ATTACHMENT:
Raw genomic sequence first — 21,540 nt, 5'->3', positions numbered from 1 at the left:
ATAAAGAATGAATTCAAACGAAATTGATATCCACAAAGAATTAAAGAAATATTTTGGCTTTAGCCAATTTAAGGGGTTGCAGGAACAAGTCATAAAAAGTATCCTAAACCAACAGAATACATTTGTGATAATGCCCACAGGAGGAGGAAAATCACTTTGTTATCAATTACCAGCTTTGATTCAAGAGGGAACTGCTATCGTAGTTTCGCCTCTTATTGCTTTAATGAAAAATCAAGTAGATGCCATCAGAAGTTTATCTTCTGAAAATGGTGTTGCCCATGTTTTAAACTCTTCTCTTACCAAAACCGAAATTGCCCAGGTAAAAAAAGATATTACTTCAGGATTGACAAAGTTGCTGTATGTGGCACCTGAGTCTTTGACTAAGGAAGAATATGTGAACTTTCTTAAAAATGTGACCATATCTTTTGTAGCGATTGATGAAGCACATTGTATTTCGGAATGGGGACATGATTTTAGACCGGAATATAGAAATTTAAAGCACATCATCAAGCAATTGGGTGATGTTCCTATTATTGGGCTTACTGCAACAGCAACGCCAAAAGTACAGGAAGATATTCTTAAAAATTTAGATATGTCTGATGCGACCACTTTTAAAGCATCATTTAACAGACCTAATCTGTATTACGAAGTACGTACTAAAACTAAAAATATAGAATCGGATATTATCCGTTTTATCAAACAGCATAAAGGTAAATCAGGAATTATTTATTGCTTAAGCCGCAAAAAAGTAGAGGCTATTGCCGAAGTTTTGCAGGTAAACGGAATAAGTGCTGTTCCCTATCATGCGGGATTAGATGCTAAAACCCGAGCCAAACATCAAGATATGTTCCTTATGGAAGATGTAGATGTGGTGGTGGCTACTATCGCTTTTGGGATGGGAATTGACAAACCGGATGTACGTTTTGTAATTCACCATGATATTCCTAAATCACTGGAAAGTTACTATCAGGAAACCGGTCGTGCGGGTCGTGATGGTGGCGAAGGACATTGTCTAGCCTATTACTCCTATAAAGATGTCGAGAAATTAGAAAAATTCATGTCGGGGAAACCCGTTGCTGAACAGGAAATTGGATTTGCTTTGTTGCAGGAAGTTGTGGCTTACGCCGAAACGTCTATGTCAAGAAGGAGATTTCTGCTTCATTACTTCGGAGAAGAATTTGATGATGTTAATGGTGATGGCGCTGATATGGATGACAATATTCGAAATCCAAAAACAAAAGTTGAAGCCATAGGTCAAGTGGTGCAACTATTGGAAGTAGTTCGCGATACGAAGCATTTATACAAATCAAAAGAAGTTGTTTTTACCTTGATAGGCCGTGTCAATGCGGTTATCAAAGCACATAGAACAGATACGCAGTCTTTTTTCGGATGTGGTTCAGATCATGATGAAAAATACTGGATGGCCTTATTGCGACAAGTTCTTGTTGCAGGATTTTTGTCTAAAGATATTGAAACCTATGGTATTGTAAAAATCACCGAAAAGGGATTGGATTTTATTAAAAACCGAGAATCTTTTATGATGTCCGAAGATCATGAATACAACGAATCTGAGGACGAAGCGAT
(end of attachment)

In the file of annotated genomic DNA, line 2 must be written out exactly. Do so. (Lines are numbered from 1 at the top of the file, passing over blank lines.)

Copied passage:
ATAAAGAATGAATTCAAACGAAATTGATATCCACAAAGAATTAAAGAAATATTTTGGCTTTAGCCAATTTAAGGGGTTGCAGGAACAAGTCATAAAAAGTATCCTAAACCAACAGAATACATTTGTGATAATGCCCACAGGAGGAGGAAAATCACTTTGTTATCAATTACCAGCTTTGATTCAAGAGGGAACTGCTATCGTAGTTTCGCCTCTTATTGCTTTAATGAAAAATCAAGTAGATGCCATCAGAAGTTTATCTTCTGAAAATGGTGTTGCCCATGTTTTAAACTCTTCTCTTACCAAAACCGAAATTGCCCAGGTAAAAAAAGATATTACTTCAGGATTGACAAAGTTGCTGTATGTGGCACCTGAGTCTTTGACTAAGGAAGAATATGTGAACTTTCTTAAAAATGTGACCATATCTTTTGTAGCGATTGATGAAGCACATTGTATTTCGGAATGGGGACATGATTTTAGACCGGAATATAGAAATTTAAAGCACATCATCAAGCAATTGGGTGATGTTCCTATTATTGGGCTTACTGCAACAGCAACGCCAAAAGTACAGGAAGATATTCTTAAAAATTTAGATATGTCTGATGCGACCACTTTTAAAGCATCATTTAACAGACCTAATCTGTATTACGAAGTACGTACTAAAACTAAAAATATAGAATCGGATATTATCCGTTTTATCAAACAGCATAAAGGTAAATCAGGAATTATTTATTGCTTAAGCCGCAAAAAAGTAGAGGCTATTGCCGAAGTTTTGCAGGTAAACGGAATAAGTGCTGTTCCCTATCATGCGGGATTAGATGCTAAAACCCGAGCCAAACATCAAGATATGTTCCTTATGGAAGATGTAGATGTGGTGGTGGCTACTATCGCTTTTGGGATGGGAATTGACAAACCGGATGTACGTTTTGTAATTCACCATGATATTCCTAAATCACTGGAAAGTTACTATCAGGAAACCGGTCGTGCGGGTCGTGATGGTGGCGAAGGACATTGTCTAGCCTATTACTCCTATAAAGATGTCGAGAAATTAGAAAAATTCATGTCGGGGAAACCCGTTGCTGAACAGGAAATTGGATTTGCTTTGTTGCAGGAAGTTGTGGCTTACGCCGAAACGTCTATGTCAAGAAGGAGATTTCTGCTTCATTACTTCGGAGAAGAATTTGATGATGTTAATGGTGATGGCGCTGATATGGATGACAATATTCGAAATCCAAAAACAAAAGTTGAAGCCATAGGTCAAGTGGTGCAACTATTGGAAGTAGTTCGCGATACGAAGCATTTATACAAATCAAAAGAAGTTGTTTTTACCTTGATAGGCCGTGTCAATGCGGTTATCAAAGCACATAGAACAGATACGCAGTCTTTTTTCGGATGTGGTTCAGATCATGATGAAAAATACTGGATGGCCTTATTGCGACAAGTTCTTGTTGCAGGATTTTTGTCTAAAGATATTGAAACCTATGGTATTGTAAAAATCACCGAAAAGGGATTGGATTTTATTAAAAACCGAGAATCTTTTATGATGTCCGAAGATCATGAATACAACGAATCTGAGGACGAAGCGAT